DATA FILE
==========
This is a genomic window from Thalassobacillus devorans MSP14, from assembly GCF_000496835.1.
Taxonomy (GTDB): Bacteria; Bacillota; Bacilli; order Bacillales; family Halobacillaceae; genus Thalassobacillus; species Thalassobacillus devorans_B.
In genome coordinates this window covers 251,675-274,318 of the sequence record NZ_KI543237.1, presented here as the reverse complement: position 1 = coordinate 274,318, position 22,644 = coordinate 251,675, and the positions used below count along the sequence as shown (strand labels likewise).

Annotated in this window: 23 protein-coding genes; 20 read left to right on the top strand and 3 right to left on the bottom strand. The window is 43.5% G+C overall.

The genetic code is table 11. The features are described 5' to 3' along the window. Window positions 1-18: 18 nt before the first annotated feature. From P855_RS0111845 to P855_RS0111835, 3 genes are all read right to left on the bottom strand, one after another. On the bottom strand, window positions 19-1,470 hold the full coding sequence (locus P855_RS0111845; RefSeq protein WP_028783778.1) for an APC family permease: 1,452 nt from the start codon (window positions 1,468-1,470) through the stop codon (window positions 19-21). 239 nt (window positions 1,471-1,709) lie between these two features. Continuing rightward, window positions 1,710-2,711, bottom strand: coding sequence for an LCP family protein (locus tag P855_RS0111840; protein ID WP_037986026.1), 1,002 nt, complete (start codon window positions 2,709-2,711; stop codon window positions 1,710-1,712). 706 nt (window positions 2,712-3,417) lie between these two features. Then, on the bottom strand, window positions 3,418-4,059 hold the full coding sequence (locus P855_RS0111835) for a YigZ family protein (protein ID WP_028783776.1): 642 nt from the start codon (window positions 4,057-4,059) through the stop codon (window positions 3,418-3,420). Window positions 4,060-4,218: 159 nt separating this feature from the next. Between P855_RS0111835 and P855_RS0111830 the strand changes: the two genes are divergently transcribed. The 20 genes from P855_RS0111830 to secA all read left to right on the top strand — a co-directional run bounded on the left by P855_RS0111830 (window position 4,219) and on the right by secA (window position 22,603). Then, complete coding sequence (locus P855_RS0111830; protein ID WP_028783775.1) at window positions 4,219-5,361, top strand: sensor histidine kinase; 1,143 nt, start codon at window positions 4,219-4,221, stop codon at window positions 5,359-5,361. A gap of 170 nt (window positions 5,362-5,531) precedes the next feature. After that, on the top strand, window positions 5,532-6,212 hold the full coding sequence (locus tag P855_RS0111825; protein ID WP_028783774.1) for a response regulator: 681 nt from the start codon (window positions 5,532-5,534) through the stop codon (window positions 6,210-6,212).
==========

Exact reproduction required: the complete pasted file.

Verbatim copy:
This is a genomic window from Thalassobacillus devorans MSP14, from assembly GCF_000496835.1.
Taxonomy (GTDB): Bacteria; Bacillota; Bacilli; order Bacillales; family Halobacillaceae; genus Thalassobacillus; species Thalassobacillus devorans_B.
In genome coordinates this window covers 251,675-274,318 of the sequence record NZ_KI543237.1, presented here as the reverse complement: position 1 = coordinate 274,318, position 22,644 = coordinate 251,675, and the positions used below count along the sequence as shown (strand labels likewise).

Annotated in this window: 23 protein-coding genes; 20 read left to right on the top strand and 3 right to left on the bottom strand. The window is 43.5% G+C overall.

The genetic code is table 11. The features are described 5' to 3' along the window. Window positions 1-18: 18 nt before the first annotated feature. From P855_RS0111845 to P855_RS0111835, 3 genes are all read right to left on the bottom strand, one after another. On the bottom strand, window positions 19-1,470 hold the full coding sequence (locus P855_RS0111845; RefSeq protein WP_028783778.1) for an APC family permease: 1,452 nt from the start codon (window positions 1,468-1,470) through the stop codon (window positions 19-21). 239 nt (window positions 1,471-1,709) lie between these two features. Continuing rightward, window positions 1,710-2,711, bottom strand: coding sequence for an LCP family protein (locus tag P855_RS0111840; protein ID WP_037986026.1), 1,002 nt, complete (start codon window positions 2,709-2,711; stop codon window positions 1,710-1,712). 706 nt (window positions 2,712-3,417) lie between these two features. Then, on the bottom strand, window positions 3,418-4,059 hold the full coding sequence (locus P855_RS0111835) for a YigZ family protein (protein ID WP_028783776.1): 642 nt from the start codon (window positions 4,057-4,059) through the stop codon (window positions 3,418-3,420). Window positions 4,060-4,218: 159 nt separating this feature from the next. Between P855_RS0111835 and P855_RS0111830 the strand changes: the two genes are divergently transcribed. The 20 genes from P855_RS0111830 to secA all read left to right on the top strand — a co-directional run bounded on the left by P855_RS0111830 (window position 4,219) and on the right by secA (window position 22,603). Then, complete coding sequence (locus P855_RS0111830; protein ID WP_028783775.1) at window positions 4,219-5,361, top strand: sensor histidine kinase; 1,143 nt, start codon at window positions 4,219-4,221, stop codon at window positions 5,359-5,361. A gap of 170 nt (window positions 5,362-5,531) precedes the next feature. After that, on the top strand, window positions 5,532-6,212 hold the full coding sequence (locus tag P855_RS0111825; protein ID WP_028783774.1) for a response regulator: 681 nt from the start codon (window positions 5,532-5,534) through the stop codon (window positions 6,210-6,212).